This single CD “25 All-Time Greatest Hits”, released by the now defunct Varese Sarabande from US in 2000, contains 25 songs.
Greatest Hits is a strange release. Sure, Tupac Shakur had more than enough hits to make a terrific compilation, but its appearance in the fall of 1998 felt a bit like another opportunity to milk his catalog, simply because of the plethora of releases, from previously unheard recordings to interview discs and bootlegs. Even with these misgivings taken into account, it has to be said that Greatest Hits does its job well. Given that it runs 25 tracks and two CDs, some may argue that it does its job a little too well, but the fact of the matter is, this contains all of his big hits, from "Keep Ya Head Up" and "Dear Mama" to "California Love" and "I Ain't Mad at Cha." Some may argue that it would have been more effective if it was sequenced in chronological order, but this remains the best place for casual listeners to get all the 2Pac they need.
The Greatest Hits Volume III album includes hits from 1983 to 1997. Three previously unreleased studio tracks are included, "To Make You Feel My Love", "Hey Girl", and "Light as the Breeze". All three tracks are covers songs (a rare occurrence in his catalogue), and although "To Make You Feel My Love" and "Hey Girl" were recorded to be singles for this album, Joel originally recorded the song "Light as the Breeze" for a Leonard Cohen tribute album, Tower of Song, released in 1995. Chronologically, Greatest Hits Volume III overlaps slightly with Volume II, as the first two tracks, "Keeping the Faith" and "An Innocent Man", first appeared on his album An Innocent Man.
Although it's missing a few important (not to mention big) hits, Greatest Hits, Vols. 1 & 2 is an excellent retrospective of the first half of Billy Joel's career. Beginning with "Piano Man," the first disc runs through a number of early songs before arriving at the hit-making days of the late '70s; some of these songs, including "Captain Jack" and "New York State of Mind," weren't strictly hits, but were popular numbers within his stage show and became radio hits. Once the songs from The Stranger arrive halfway through the first disc, there's no stopping the hits (although "Scenes From an Italian Restaurant," an album track from The Stranger, manages its way onto the collection). In fact, over the next disc and a half, there's so many hits, it's inevitable that some are left off – to be specific, "Honesty," "Sometimes a Fantasy," "An Innocent Man," "Leave a Tender Moment," and "Keeping the Faith" aren't included.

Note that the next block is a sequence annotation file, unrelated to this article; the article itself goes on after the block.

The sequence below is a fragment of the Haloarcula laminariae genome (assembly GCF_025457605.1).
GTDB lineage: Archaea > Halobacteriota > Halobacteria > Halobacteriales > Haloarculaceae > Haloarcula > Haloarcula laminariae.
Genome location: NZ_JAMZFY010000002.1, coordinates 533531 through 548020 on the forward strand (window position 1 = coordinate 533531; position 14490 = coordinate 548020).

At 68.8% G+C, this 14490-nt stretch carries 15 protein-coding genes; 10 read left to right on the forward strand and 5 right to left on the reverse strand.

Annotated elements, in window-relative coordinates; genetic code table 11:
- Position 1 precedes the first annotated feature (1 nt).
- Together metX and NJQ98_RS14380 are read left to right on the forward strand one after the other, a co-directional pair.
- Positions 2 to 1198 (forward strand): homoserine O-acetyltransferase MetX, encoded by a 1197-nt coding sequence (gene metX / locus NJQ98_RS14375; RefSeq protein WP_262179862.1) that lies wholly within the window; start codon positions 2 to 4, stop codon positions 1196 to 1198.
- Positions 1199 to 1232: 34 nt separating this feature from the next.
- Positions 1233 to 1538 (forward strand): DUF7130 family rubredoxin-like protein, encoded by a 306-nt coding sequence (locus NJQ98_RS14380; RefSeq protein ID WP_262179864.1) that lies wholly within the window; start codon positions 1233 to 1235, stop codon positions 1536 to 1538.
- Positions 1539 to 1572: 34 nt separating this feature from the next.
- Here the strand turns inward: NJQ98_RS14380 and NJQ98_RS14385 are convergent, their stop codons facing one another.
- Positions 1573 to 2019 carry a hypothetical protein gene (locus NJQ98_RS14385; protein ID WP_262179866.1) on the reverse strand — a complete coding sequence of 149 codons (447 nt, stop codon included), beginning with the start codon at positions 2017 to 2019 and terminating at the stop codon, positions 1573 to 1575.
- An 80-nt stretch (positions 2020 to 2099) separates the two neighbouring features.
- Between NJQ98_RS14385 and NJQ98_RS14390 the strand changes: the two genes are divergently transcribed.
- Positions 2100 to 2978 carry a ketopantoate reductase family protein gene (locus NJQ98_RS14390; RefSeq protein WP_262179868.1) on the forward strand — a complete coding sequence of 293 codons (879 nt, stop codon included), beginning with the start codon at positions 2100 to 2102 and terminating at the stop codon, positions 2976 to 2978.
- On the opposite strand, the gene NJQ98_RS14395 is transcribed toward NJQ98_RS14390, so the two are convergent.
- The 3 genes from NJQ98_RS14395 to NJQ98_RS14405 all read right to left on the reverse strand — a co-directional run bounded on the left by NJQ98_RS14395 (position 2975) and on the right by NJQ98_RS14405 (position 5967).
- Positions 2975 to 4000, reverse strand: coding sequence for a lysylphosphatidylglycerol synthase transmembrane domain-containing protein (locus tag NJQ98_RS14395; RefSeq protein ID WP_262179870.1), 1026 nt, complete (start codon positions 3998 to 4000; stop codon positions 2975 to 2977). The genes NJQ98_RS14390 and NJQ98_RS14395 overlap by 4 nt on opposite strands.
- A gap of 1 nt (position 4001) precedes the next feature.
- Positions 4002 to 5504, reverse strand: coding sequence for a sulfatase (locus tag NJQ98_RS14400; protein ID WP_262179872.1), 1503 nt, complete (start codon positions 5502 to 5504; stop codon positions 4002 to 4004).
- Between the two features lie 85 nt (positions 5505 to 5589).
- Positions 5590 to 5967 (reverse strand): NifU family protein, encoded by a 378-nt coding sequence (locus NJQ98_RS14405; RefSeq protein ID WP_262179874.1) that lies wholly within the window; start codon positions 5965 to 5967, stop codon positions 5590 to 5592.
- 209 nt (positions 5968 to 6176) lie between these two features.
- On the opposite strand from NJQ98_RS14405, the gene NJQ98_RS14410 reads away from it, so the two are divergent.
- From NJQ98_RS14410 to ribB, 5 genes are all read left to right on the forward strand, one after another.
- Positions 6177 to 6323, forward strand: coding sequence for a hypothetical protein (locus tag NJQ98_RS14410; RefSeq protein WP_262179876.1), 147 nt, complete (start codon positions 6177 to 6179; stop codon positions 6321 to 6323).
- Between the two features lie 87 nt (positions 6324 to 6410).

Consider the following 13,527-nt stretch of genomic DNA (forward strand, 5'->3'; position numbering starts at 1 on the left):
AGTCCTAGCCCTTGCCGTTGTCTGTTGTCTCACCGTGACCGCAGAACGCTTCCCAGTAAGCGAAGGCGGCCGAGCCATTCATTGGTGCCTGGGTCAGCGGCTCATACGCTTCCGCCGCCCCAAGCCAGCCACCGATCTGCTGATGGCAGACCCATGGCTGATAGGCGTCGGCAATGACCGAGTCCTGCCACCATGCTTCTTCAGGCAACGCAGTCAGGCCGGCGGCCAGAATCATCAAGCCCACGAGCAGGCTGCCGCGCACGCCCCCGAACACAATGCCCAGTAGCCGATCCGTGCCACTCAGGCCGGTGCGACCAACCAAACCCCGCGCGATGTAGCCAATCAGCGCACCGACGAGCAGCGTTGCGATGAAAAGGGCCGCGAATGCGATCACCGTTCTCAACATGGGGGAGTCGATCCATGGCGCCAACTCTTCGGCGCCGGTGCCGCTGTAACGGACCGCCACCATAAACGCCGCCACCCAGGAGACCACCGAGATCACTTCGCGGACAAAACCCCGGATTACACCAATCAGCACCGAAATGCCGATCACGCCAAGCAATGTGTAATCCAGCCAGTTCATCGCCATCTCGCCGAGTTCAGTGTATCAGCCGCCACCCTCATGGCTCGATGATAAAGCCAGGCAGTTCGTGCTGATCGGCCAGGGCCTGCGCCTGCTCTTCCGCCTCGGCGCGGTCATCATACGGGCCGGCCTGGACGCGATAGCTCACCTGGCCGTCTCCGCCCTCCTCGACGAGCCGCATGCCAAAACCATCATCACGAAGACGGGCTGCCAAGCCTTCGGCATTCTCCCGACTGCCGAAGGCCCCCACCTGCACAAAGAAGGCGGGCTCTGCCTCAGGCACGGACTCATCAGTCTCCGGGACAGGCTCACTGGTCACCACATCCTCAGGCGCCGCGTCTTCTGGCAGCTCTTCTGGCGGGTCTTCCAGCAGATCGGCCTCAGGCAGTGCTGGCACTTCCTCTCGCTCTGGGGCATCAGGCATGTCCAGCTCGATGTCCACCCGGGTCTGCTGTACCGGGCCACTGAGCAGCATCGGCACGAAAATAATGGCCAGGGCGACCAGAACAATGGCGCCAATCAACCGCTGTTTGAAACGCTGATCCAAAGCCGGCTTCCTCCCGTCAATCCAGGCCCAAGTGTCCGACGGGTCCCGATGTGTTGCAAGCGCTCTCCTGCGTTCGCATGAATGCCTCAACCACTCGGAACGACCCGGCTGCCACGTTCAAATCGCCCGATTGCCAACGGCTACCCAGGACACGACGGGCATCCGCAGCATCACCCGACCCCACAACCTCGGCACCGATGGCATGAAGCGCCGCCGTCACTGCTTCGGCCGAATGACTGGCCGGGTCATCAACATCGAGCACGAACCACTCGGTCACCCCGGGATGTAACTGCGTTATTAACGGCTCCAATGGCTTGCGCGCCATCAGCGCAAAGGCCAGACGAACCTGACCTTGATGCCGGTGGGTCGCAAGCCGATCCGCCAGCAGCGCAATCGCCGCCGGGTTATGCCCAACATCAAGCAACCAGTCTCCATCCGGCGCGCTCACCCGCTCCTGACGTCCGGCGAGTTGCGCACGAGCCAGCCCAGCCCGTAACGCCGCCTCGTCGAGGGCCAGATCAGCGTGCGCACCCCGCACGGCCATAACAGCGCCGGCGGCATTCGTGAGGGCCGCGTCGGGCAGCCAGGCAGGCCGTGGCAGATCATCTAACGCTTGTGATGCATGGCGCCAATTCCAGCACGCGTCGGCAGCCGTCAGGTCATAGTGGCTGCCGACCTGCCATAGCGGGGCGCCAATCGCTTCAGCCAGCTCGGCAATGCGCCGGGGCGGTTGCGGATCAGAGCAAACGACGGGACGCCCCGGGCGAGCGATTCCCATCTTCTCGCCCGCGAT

As unfathomable as it seems from the distance of over 40 years, for a few months, Gerry & the Pacemakers were the Beatles' nearest competitors in Britain. Managed (like the Beatles) by Brian Epstein, Gerry Marsden and his band burst out of the gate with three consecutive number one U.K. hits in 1963, "How Do You Do It," "I Like It," and "You'll Never Walk Alone." If the Beatles defined Merseybeat at its best in early 1963, Gerry & the Pacemakers defined the form at its most innocuous, performing bouncy, catchy, and utterly lightweight tunes driven by rhythm guitar and Marsden's chipper vocals…
Greatest Hits is the title of New Jersey stoner rock band Monster Magnet's 2003 greatest hits album released by A&M Records. The first disc contains Monster Magnet's best known material, and contains tracks from 1991's Spine of God (albeit re-recorded) up until their 2000 effort, God Says No, while the second disc contains the band's music videos and a few b-sides and rarities.
Their Greatest Hits: The Record is the career retrospective greatest hits album by the Bee Gees, released on UTV Records and Polydor in November 2001 as HDCD. The album includes 40 tracks spanning over 35 years of music. Four of the songs were new recordings of classic Gibb compositions originally recorded by other artists, including "Emotion" (Samantha Sang), "Heartbreaker" (Dionne Warwick), "Islands in the Stream" (Kenny Rogers and Dolly Parton), and "Immortality" (Celine Dion). It also features the Barry Gibb duet with Barbra Streisand, "Guilty", which originally appeared on Streisand's 1980 album of the same name. It is currently out of print and has been supplanted by another compilation, The Ultimate Bee Gees.